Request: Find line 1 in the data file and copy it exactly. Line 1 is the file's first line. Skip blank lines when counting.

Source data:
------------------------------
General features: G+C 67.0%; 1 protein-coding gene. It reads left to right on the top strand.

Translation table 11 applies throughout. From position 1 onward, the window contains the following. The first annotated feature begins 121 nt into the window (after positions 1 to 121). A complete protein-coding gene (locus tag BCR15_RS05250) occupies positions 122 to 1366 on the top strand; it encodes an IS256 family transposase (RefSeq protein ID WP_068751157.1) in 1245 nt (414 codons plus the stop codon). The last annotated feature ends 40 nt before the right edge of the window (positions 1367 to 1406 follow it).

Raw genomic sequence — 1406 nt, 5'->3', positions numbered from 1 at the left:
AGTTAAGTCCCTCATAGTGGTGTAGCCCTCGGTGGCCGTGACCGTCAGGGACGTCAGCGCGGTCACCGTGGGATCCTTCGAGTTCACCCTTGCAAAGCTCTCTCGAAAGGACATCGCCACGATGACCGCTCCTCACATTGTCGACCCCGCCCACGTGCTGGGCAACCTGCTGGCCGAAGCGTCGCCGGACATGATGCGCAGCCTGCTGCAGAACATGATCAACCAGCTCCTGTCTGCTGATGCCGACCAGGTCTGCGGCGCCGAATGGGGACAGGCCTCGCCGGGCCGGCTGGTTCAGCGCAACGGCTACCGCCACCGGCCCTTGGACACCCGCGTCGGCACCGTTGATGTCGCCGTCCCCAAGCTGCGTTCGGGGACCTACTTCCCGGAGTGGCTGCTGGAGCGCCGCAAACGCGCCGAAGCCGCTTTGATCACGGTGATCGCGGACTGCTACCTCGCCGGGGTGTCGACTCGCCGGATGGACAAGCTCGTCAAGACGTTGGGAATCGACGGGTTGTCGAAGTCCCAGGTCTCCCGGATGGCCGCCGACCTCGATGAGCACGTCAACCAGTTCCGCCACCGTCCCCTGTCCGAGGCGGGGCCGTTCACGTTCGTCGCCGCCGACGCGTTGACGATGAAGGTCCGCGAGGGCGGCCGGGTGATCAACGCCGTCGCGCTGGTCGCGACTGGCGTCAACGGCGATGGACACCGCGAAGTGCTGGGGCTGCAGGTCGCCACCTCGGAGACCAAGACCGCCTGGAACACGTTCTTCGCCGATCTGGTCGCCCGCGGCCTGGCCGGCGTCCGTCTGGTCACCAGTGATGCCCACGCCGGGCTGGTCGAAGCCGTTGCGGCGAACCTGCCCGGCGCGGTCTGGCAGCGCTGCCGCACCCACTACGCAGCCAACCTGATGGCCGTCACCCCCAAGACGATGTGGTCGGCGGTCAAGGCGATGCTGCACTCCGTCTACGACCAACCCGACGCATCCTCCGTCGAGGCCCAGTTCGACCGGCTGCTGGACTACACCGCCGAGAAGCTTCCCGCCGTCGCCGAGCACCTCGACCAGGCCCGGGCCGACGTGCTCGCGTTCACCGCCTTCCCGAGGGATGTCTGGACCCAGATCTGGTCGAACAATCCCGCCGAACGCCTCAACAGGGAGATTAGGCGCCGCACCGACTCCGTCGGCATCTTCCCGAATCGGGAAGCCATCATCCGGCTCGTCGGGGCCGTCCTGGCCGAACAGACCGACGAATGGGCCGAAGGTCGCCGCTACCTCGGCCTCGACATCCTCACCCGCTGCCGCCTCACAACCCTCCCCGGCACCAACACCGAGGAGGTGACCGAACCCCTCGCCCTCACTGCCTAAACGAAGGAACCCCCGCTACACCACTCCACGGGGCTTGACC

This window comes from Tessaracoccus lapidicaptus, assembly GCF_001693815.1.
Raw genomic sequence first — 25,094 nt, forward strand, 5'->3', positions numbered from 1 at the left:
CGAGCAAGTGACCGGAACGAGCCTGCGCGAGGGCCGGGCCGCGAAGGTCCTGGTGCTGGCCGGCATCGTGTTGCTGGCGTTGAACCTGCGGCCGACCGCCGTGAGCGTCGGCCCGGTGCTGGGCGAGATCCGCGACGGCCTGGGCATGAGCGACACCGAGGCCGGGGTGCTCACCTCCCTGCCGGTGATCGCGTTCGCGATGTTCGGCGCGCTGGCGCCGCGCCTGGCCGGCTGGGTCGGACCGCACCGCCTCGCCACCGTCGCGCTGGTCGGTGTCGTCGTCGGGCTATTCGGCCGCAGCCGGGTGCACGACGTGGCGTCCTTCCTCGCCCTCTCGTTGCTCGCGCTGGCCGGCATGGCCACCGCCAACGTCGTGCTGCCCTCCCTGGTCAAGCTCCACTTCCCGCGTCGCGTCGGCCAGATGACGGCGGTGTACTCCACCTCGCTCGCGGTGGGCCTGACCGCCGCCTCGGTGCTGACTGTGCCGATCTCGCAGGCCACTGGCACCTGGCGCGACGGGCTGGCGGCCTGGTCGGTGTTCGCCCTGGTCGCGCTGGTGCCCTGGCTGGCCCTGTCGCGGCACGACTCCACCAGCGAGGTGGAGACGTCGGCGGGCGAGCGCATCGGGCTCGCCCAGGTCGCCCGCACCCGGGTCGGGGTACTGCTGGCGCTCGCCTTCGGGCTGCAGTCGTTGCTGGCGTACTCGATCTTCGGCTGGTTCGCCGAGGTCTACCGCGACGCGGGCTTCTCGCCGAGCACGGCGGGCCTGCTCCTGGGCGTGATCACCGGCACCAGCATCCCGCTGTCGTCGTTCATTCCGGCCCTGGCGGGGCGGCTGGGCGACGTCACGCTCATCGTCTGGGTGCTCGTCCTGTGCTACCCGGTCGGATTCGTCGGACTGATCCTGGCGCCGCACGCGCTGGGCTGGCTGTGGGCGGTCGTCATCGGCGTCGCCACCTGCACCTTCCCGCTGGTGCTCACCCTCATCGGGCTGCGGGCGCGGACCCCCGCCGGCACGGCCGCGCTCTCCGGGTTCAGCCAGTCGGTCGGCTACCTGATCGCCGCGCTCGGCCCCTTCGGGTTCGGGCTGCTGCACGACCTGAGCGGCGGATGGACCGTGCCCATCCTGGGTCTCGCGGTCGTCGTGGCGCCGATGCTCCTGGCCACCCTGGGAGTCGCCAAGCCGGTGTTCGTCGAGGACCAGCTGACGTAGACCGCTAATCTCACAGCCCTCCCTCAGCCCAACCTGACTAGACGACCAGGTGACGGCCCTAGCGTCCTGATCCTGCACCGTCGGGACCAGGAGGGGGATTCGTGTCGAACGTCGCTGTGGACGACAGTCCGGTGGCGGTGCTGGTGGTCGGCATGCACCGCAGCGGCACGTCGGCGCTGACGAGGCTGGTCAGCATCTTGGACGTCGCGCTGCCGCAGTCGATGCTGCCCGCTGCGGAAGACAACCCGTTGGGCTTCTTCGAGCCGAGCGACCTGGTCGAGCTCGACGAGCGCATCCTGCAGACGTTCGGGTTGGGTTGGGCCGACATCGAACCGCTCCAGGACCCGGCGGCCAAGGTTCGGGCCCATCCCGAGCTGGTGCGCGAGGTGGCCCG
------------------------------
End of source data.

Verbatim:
General features: G+C 67.0%; 1 protein-coding gene. It reads left to right on the top strand.